A Great Tool for Collaborative Brainstorming and Voting


Brainstormer is a great tool for group brainstorming. Teachers and students contribute ideas to a shared board, build on each other’s thoughts, and vote for their favorite ideas. Plus, it’s completely free and no accounts are required. 

Set Up a Brainstorm

  1. Go to Brainstormer.online and click “Setup Brainstorm.”
  2. Type in the topic or problem you want to solve.
  3. Share the link with students.

Start Your Brainstorm

Once students have joined your brainstorm:

  1. Set a time limit. 
  2. Click “Start Your Brainstorm.”
  3. Give students time to enter ideas.

Vote for Ideas

Teachers can extend the brainstorming session by resetting the timer, or end it early by clicking “Go to Voting.” Once the session has ended, give the students time to vote for their favorite ideas. When everyone is finished, click “Finish voting for everyone” to see the results. “Click on Save to PDF” to see a summarized view of the votes.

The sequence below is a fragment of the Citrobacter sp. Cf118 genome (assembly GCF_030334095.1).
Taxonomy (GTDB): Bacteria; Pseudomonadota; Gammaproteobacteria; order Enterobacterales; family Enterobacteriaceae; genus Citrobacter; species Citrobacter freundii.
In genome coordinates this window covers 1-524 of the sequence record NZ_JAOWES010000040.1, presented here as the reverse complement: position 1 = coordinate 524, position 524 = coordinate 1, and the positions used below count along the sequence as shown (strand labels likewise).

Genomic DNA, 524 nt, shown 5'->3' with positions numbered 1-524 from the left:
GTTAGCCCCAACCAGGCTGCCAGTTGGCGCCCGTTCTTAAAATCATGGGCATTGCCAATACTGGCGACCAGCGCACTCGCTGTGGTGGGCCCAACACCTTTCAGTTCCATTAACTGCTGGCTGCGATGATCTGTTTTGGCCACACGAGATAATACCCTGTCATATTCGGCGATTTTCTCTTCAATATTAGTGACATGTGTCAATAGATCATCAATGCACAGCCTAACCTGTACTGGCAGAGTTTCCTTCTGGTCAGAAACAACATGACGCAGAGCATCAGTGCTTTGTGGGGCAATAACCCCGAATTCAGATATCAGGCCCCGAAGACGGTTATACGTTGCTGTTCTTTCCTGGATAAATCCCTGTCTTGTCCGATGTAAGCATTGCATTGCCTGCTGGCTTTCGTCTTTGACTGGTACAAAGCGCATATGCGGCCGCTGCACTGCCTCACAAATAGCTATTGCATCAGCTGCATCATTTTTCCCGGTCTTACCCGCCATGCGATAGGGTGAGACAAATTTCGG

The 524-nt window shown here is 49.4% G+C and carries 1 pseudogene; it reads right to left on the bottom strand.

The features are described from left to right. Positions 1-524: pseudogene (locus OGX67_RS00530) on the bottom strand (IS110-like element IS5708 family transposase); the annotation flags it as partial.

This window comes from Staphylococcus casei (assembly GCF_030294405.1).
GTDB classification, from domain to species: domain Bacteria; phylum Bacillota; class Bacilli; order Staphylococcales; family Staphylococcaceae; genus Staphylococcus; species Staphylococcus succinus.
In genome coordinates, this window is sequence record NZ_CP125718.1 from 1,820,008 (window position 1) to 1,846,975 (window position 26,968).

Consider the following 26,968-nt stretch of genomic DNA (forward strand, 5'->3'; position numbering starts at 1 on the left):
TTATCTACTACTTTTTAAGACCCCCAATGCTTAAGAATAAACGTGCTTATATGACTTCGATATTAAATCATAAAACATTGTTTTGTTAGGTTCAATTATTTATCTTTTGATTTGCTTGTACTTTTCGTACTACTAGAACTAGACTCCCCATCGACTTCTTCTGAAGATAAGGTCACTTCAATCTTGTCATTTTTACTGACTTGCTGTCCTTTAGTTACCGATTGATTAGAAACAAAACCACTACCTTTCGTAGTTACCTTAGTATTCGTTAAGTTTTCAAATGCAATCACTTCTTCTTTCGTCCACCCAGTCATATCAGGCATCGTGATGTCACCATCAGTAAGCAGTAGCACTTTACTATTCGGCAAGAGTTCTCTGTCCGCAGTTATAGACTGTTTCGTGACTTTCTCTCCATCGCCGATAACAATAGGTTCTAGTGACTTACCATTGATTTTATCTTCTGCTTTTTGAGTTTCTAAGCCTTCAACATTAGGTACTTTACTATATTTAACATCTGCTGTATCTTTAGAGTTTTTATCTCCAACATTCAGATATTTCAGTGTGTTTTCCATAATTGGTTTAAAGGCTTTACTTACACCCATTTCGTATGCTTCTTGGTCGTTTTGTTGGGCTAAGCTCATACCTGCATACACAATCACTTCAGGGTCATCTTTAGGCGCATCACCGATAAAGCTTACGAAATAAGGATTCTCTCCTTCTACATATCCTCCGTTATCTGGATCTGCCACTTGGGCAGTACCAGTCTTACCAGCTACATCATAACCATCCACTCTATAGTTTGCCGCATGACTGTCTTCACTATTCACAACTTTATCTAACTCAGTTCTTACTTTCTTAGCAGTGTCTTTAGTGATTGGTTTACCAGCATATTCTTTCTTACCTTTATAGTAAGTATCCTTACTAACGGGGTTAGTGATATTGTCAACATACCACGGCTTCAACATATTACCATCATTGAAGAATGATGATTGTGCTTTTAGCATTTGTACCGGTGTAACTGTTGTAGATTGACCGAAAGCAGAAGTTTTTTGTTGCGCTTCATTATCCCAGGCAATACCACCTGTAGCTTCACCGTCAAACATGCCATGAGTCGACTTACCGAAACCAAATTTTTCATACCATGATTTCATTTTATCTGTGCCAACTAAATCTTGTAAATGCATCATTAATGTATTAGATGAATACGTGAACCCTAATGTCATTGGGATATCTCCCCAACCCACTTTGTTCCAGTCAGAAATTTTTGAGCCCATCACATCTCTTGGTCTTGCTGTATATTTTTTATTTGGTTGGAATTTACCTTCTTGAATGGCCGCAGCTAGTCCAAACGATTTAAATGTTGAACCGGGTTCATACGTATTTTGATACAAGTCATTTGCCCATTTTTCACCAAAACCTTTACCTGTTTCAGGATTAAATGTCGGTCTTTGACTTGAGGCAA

Brainstorming and Voting

Tips for Better Brainstorming

Scroll to the bottom of the page before clicking Start Your Brainstorm to see some great ideas for encouraging meaningful ideation. You may wish to share these ideas when introducing the activity with students. This would also be a good time to show students how they can build upon any idea that is already on the board by clicking on it then clicking “Build on Idea.” Their contribution will be attached to the original idea.

Looking For Other Brainstorming Tools?

Check out Dotstorming – a collaborative brainstorming and digital sticky-dot voting site.

How Will You Use Brainstormer in Your Classroom?

Share your thoughts in the comments below or on Twitter.

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Nick LaFave

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Lone Kjeldgaard Pedersen

Hi Nick

Thank you for your post about Brainstormer. I am the creator of the tool. I have removed “beer” and “manager” from the list of potential placeholder names. I see it can look wrong when brainstorming with kids. The names are just generated randomly from a list of adjectives and nouns. I wanted it to feel fun and light to brainstorm, so I tried to come up with some funny placeholder names that would make people smile.

If you have ideas for improvements, then just let me know 🙂

Nick LaFave

Thanks for reaching out! I’ve updated the post to reflect your changes. I appreciate your responsiveness and I’m glad we can share this with students everywhere.

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